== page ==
The proposed acquisition by Borland International Inc of Ansa Software Inc (CI No 721), raises intriguing new possibilities for the combined companies – but it also leaves open a number of unanswered questions. Some 18 months ago, Ben Rosen was in London for the introduction of Ansa’s Paradox database manager onto the UK market, and […]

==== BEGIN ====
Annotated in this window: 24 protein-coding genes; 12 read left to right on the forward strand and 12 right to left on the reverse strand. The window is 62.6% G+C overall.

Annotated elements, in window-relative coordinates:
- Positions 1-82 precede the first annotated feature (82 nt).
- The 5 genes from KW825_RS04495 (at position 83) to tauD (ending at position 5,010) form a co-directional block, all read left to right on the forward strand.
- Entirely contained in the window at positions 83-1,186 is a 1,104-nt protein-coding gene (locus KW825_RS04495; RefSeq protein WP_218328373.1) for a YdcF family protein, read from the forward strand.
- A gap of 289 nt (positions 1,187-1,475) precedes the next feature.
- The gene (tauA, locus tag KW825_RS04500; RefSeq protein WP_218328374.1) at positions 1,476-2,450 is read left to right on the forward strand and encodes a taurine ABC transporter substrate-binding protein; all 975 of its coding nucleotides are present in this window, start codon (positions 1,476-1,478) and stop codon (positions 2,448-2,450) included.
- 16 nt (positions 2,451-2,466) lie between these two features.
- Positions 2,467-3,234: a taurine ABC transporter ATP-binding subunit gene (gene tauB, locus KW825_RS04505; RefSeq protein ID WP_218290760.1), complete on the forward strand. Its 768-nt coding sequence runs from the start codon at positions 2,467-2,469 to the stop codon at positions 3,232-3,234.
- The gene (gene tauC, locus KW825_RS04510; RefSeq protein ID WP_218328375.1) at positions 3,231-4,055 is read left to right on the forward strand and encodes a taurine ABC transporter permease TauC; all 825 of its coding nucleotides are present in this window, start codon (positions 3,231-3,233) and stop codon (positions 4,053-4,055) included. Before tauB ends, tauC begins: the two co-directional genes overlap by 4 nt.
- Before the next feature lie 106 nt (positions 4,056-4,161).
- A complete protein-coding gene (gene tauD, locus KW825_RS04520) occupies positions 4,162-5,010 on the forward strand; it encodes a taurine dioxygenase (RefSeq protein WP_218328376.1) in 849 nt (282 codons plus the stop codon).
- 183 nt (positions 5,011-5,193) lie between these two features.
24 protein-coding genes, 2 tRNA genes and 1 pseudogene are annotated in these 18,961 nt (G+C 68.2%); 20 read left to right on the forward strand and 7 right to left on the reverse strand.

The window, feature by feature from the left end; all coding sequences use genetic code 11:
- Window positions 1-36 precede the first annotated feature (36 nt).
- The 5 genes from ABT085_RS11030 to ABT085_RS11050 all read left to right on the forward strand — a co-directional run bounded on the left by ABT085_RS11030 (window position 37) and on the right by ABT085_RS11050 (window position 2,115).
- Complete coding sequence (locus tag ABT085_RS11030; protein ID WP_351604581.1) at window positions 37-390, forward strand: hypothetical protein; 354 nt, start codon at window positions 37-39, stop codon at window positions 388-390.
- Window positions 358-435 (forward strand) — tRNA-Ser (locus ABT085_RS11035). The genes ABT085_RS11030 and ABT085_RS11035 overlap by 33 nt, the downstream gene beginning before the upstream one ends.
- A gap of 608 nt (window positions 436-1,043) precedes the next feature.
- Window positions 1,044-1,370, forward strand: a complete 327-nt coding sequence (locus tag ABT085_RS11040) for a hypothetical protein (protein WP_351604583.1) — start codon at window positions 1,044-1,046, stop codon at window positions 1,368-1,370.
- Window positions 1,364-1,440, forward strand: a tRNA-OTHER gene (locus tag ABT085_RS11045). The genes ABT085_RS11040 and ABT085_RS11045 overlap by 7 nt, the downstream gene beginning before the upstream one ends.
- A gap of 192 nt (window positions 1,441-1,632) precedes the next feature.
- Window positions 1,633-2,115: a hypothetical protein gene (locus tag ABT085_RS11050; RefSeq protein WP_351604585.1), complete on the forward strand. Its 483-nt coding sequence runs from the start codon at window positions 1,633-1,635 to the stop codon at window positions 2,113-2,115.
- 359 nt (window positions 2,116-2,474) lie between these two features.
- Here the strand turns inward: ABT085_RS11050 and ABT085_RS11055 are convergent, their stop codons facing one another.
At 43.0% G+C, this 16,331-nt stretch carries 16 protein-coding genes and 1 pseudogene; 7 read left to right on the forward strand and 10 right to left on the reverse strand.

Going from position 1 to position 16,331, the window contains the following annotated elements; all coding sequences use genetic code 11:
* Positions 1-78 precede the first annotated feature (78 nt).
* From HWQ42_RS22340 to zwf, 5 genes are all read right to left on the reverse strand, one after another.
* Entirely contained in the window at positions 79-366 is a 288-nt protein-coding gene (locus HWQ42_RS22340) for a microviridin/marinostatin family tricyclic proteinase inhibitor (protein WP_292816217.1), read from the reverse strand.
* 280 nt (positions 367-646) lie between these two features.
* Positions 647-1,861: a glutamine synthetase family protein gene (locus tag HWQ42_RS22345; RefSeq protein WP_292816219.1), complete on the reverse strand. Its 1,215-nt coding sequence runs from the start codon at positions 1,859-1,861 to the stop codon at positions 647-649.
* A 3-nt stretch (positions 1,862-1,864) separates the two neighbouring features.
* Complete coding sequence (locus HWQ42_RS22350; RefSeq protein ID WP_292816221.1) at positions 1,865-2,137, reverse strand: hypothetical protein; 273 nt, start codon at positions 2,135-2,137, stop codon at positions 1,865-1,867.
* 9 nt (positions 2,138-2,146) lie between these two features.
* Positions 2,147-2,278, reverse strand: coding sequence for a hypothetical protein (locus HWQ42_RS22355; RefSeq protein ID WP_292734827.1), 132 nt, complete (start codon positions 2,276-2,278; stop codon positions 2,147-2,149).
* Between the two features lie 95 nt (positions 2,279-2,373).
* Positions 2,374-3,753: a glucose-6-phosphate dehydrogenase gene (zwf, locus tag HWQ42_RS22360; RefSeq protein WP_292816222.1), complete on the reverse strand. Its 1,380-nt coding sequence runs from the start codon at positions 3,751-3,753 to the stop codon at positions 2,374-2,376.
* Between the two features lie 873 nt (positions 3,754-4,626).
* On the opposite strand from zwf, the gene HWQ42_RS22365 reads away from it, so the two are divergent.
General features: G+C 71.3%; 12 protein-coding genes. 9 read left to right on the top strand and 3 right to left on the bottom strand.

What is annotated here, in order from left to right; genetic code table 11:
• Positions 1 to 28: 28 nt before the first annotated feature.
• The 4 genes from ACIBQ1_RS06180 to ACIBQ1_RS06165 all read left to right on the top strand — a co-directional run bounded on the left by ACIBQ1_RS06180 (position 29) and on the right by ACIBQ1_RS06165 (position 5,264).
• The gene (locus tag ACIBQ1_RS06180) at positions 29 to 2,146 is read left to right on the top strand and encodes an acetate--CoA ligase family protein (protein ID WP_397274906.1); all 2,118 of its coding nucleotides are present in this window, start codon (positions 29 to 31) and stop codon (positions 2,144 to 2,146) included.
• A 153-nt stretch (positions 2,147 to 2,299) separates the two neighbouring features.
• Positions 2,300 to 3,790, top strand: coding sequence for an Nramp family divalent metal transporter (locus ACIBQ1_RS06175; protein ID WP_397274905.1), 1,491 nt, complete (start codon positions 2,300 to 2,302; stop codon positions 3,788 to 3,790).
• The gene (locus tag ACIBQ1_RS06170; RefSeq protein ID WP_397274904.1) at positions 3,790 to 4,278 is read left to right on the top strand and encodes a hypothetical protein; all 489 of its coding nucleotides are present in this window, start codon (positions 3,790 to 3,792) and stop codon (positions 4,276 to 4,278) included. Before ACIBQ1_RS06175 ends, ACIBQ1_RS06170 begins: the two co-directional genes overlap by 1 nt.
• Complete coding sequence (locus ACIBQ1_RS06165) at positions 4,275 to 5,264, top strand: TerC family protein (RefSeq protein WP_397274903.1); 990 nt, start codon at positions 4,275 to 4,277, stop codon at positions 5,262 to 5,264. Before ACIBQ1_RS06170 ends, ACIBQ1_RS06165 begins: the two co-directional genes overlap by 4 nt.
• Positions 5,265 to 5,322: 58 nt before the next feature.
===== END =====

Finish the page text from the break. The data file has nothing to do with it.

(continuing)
The proposed acquisition by Borland International Inc of Ansa Software Inc (CI No 721), raises intriguing new possibilities for the combined companies – but it also leaves open a number of unanswered questions. Some 18 months ago, Ben Rosen was in London for the introduction of Ansa’s Paradox database manager onto the UK market, and at that time revealed boldly that his Sevin-Rosen venture capital partnership had injected more money into Ansa than they had into their two top moneyspinners, Compaq Computer and Lotus Development, combined (CI No 356). At that time, Rosen clearly saw Ansa as another superstar in the Lotus mould, so why is he selling the company out now? Ansa made a pre-tax loss of $1.4m on sales of $8.1m in calendar 1986, but looks to reach breakeven this quarter. On that basis, and assuming that breakeven this quarter leads to profits next quarter, that implies a reasonable platform for an initial public offering in the first half of next year. Clearly, however, Ansa would not have had nearly a strong enough story to tell to win superstar status and to put it up alongside Rosen’s other success stories – otherwise it would not now be selling out to Borland. Indeed there is no information in the statement on how much venture capital Ansa has absorbed in total – but since it raised another $6.5m and turned a $2m loan into equity in the first half of this year, the total raised is unlikely to be too far shy of the $37.4m at which Borland’s offer values the company. It arguably represents a good diversification for Borland, which has a firm image as a stack’em high, sell’em cheap vendor of mass market software – an image a little undeserved in that there is no doubt about the quality of its low-price products. But the market for $25 to $100 compilers and utilities is a far cry from the corporate market that the Paradox database management system selling for $495 to $995 has to crack. On its own, the acquisition looks only a modestly good one for Borland, but the company does have a strong reputation for spotting good products early and buying rights to them, and it is reasonable to assume that the company has its eye on other up-market products that can be sold through the new Ansa division of Borland that will be created if the acquisition goes through. The Ansa division is to retain – at least to start with – its present headquarters in Belmont, California; it has 103 employees, 34 in other US sales offices and in London. Its president, Ron Posner, will additionally become Borland’s executive vice-president for sales.